Wednesday, 25 June 2014


It's really hard not to feel pure joy, but somehow I manage it.

The scene in front of my eyes would put any Rom-Com montage to shame. I’m on one of my favourite Connemara beaches, under a cloudless blue sky.

Walking beside me along the pristine white sand with the Snapper is a very over-excited 3 year-old collie-lab who goes by the name of Lady, or on occasion Lady Dog.

As soon as she jumps out of the car, it is apparent that she's never seen the sea close up before.

Immediately she is fascinated by the waves. What are these watery animals that keep rolling onto the sand? Running along the beach up to her knees in ocean, Lady goes into hunting mode, learning quickly that when she takes a bite out of the Atlantic, the wave collapses, so clearly she is killing them.

Look, there’s one, got it, oh no there’s another one, got it, oh no there’s another one, got it, oh no...

What a smart doggie!

Steady there now, if anyone’s going to say my dog’s thick, it’ll be me, if you don’t mind thanks missis, sniff cof cof.

On the drive there we’d listened to radio reports of calamitous thunderstorms around the country, but here, just beyond Cleggan on the way to Claddaghduff, here the weather is perfect.

That which used to be the West Coast of Ireland is now branded the Wild Atlantic Way, which is a wonderful thing if it helps to keep the area as unspoiled and stunning as it is right now, while supporting those who work to show others the road from Cork to Donegal.

One of the great things about being a bit of an empiricist is that every happy day appears as if the like had never before. I have walked this beach a hundred times, yet each has been unique. Time moves on, taking with it emotion and energy, but one constant I give thanks for: this little beach is always empty.

The sun is beating high in the sky, the water a blinding array of turquoise shades that put the Aegean to shame. Looking at this wondrous scene, I try to imagine what the soundtrack music would be to this particular movie montage. It’s that part of the film when time passes as dogs run up beaches, husband and wife walk hand in hand and there’s scones and jam for tea.

Which there were, but that’s another story.

So my dog is having the time of her young life. As the Snapper laughs and the dog swallows yet more pints of emetic sea water, I struggle really hard not to spoil the moment.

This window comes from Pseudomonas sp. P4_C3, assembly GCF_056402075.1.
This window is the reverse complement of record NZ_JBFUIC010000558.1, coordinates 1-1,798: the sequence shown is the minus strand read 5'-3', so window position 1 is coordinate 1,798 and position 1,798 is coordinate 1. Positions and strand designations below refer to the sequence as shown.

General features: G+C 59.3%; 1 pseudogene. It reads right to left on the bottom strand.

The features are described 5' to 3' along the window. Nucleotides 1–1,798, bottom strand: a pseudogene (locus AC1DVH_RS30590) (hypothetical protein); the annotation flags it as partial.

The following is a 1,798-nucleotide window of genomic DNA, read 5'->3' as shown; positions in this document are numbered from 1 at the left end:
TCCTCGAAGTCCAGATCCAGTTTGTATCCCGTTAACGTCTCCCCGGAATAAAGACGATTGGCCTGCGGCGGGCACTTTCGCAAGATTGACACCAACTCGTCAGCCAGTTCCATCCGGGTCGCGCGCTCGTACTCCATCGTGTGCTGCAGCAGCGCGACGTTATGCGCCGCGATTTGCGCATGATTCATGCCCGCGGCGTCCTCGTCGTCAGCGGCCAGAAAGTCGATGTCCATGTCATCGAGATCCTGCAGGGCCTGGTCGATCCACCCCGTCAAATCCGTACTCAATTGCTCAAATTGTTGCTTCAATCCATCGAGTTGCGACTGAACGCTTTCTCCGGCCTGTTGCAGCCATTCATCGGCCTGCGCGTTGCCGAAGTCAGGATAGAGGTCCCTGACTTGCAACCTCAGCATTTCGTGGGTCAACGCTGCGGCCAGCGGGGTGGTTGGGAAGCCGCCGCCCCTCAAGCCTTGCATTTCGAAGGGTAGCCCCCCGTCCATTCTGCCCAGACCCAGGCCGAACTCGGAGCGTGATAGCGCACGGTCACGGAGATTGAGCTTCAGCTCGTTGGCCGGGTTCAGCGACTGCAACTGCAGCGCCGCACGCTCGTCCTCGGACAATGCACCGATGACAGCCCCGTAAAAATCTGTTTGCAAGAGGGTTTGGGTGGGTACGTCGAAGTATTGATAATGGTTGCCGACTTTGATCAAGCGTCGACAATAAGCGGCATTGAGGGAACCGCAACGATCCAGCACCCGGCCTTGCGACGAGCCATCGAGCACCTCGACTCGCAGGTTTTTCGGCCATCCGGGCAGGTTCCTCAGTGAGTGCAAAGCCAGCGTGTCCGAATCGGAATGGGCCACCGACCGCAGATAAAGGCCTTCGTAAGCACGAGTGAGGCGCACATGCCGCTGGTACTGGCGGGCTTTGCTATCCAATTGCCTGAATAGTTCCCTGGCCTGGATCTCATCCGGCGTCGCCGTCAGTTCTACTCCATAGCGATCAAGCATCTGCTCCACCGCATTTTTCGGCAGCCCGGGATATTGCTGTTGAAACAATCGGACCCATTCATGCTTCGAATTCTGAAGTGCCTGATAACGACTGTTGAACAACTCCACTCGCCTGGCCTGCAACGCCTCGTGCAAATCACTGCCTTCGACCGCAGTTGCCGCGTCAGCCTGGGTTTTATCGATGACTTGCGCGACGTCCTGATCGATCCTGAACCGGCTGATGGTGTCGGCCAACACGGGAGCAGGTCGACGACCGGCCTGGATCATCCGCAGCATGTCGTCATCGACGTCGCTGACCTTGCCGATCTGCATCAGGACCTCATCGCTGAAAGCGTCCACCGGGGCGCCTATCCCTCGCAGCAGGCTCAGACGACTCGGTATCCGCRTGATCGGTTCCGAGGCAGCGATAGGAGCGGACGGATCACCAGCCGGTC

For once I succeed. I laugh and shout:

“Good Girl! Good girl! Are you having fun out there? Good girl!”

Thankfully my fears of driving whilst drowning in rivers of dog vomit prove fruitless, as Lady leaves seven or eight Hunk-hunk-hunks on the beach. The first few are clearly sea water, but by the time she’s nothing left to give, she’s retching parcels of matter that look remarkably like Potty Putty.

Hadn’t thought of Potty Putty for years.
Dogs are amazing.

Please take me with you - I'll be good!

Anyway, thank goodness, now she’s safe to put back in the car.
Ah but no what’s this? All of a sudden she stops and raises her backside in a most unusual position (the dog not the wife: behave!) that is neither a pooh stance nor a peeper crouch. She’s holding it there and oh my god ... oh good grief ... oh yuckkety yuck yuk.

To be fair, her positioning is an accurate description of what’s just happened. Neither one nor t’other, a most unfortunate cocktail of all three states of existence.

While it’s a little late in the day to spare your blushes, patient colyoomistas, I do realise that there’s only so much I can reasonably expect others to read about the motions of my pooch.

The point to all this is neither the splendour of the day that’s in it, nor the alien vileness of whatever it is that Lady explosively expelled onto the sand.

The point is that I have a hard time letting go of my responsibilities and to me, Connemara has always been a sanctuary.

New in Ireland, working as a kitchen porter in Kinsale, I used to stare at my map for hours, my fingertip tracing the western coastline of Co. Galway. My travelling instincts itched to visit this area and have never been disappointed.

Of course Connemara has faults. Some days when I lived out here I felt I’d physically implode if I saw another raindrop on my window pane, but hey, that’s what Galway City was invented for.

A trip into town, a bit of craic and soon enough Connemara would lure me home; happy, safe and silent in my far-western refuge.

Yet today it’s different, for a reason that is so completely socially unacceptable that I’m finding it hard to confess.

Dog owners are fond of saying:
“Best thing we ever did that was, getting the dog. Changed our lives forever.”

...but but but I'm irresistible...

Well I love my dog too. Her welfare will always be my responsibility, but as I work at home, for 5 days each week she’s solely my responsibility. Evidently, eventually that for me becomes exhausting.

The experts all say that the dog must fit in with your lifestyle, which is fine if you don’t mind mopping the kitchen floor. To be fair, Lady lives up to her name, but right now, on this tiny wee holiday, a huge part of me just wants to be free of all responsibility.

Let me think of nobody but myself and the Snapper.
Let there be no early morning clock-watching.
Let me sit inside a pub.

Anyway, we’re having a lovely time and with Lady now thankfully empty at both ends, we drive back to Rosleague Manor, where there are warm scones and jam for tea.

I think I mentioned the scones, didn’t I?

©Charlie Adley

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